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Martinique

Martinique’s Yole Boat Race Takes Carnival to the High Seas

Martinique’s Yole Boat Race Takes Carnival to the High Seas
Craig Guillot

Boat races are a dime a dozen in the Caribbean with virtually every destination hosting a regatta at some point each year. Many of these races have their own special local charms and traditions that make them well worthwhile for culturally curious travelers. As for the others, well, let’s just say that if you want to rock a silly Capt. Stubing hat, you’ll fit right in.

So, where should you go for a uniquely Caribbean boat race experience? For me, the French Caribbean island of Martinique, home to the annual Tour des Yoles Rondes (Yole Boat Race), is the best choice.

The photo above gives you some idea of why. This is no ordinary sailing competition, all hands on deck manipulating a series of winches and wheels in an effort to tame the wind. Sailing a Yole Boat actually requires all hands to be overboard, balancing on long poles while riding astride the vessel in an effort to keep it upright… and tame the wind.

Yole boats featured in the race are constructed with painstaking detail in the grand tradition of Martinican fishing vessels initially developed by local craftsmen many years ago. Each vessel flies brightly colored rectangular sails over rounded canoe-like wooden hulls made from local pear trees. As distinctive in style as they are challenging to sail, quick and agile yole boats test the mettle of even the most experienced sailors; their rounded hulls ensuring an instant capsize if ever the vessels should come to a stop at sea.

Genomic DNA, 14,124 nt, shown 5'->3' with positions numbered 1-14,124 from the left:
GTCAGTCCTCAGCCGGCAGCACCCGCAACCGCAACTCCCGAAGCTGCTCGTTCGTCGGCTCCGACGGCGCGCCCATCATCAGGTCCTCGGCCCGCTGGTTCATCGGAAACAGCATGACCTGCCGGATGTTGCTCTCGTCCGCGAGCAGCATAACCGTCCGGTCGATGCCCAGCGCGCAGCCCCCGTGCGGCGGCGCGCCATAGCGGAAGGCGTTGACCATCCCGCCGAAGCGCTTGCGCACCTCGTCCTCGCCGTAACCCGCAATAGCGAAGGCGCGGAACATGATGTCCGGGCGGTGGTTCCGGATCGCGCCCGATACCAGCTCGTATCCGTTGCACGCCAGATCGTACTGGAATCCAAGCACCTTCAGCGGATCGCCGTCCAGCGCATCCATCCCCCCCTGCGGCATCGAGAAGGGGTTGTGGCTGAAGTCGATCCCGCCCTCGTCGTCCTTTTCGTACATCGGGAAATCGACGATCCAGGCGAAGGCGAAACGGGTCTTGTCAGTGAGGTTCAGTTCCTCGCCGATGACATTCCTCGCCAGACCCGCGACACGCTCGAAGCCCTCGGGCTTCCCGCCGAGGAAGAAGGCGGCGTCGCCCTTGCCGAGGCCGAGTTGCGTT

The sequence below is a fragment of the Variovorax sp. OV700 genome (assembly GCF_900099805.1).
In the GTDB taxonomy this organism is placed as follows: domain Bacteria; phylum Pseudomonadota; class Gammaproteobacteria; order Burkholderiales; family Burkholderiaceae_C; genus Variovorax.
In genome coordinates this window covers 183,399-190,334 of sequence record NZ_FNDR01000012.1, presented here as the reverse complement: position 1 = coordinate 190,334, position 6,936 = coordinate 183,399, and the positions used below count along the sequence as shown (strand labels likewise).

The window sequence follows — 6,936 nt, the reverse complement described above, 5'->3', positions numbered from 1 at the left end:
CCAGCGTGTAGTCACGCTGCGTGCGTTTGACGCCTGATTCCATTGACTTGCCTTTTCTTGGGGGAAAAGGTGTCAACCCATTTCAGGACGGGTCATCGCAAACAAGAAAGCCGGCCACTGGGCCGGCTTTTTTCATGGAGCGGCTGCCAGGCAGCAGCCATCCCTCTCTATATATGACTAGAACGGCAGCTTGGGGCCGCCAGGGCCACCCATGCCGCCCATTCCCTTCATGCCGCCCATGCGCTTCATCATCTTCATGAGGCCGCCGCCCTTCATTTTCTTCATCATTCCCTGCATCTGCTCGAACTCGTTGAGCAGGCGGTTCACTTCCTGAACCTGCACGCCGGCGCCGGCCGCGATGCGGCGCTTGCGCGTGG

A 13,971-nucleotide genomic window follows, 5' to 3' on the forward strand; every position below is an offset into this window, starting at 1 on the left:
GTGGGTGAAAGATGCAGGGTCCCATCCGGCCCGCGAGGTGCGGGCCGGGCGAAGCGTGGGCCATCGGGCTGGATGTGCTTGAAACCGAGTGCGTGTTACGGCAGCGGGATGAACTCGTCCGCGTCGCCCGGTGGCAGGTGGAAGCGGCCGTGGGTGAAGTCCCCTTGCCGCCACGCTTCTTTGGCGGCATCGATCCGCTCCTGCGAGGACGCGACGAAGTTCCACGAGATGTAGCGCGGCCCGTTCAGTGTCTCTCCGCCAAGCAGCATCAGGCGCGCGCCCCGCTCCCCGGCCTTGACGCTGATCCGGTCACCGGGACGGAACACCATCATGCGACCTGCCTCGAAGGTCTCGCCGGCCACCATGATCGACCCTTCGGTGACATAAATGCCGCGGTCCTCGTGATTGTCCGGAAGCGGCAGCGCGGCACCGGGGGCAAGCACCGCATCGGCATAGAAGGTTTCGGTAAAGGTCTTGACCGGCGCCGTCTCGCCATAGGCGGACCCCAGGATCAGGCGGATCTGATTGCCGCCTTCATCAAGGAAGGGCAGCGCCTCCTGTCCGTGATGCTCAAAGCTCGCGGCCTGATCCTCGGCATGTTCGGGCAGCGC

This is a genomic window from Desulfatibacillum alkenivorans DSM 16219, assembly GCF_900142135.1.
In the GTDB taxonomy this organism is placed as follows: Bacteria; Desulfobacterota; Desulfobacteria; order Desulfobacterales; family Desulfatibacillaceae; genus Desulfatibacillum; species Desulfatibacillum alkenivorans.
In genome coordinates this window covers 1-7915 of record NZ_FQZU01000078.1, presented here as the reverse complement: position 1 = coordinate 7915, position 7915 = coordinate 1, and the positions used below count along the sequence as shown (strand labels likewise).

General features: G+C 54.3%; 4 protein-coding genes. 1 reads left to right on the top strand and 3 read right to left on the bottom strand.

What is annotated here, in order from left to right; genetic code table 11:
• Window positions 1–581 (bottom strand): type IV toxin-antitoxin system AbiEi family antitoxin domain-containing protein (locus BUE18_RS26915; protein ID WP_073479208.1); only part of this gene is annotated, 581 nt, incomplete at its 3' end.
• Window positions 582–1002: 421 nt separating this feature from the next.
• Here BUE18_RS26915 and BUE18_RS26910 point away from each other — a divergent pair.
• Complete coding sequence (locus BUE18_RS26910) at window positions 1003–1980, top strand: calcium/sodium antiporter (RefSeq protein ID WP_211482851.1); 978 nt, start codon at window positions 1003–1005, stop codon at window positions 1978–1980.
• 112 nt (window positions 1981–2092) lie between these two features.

This, of course, also makes them particularly difficult to steer, which often leads to collisions in some of the tighter sections along the course.

The Yole Race is an amazing spectacle of seamanship, bright colors, and island pride. While some entrants hail from other islands, the majority of teams represent various towns around Martinique. Thousands of residents turn out each day for a week, lining the shores to cheer on their neighbors.

The course runs in a counter-clockwise fashion around the island in seven stages, with each day’s race culminating in Carnival-style celebrations complete with live music, dancing, food and fun. The largest spectacle is reserved for the race finale and the crowning of the overall winner, but the party remains hot all the way through the week, even on the high seas.

Hundreds of yachts, catamarans, speedboats, and other private vessels trail the racers, partying along the way. Charter boat operators offer affordable race packages, including meals, excursions to secluded beaches and more, enabling visitors to experience the race up-close and at sea.

This is how I experienced the race last year, watching the Yole racers dance atop the waves while enjoying some acras and a few Biere Lorraines. The large crowd of people on the shore combined with the vibrant colors of the Yoles, the music, the dancing, local beer and good local food to create a true Caribbean Carnival feel out on the water. Just a phenomenal good time.

Martinique’s Tour des Yoles Rondes is held each year in late-July (for 2010 the dates are July 26 to August 2).

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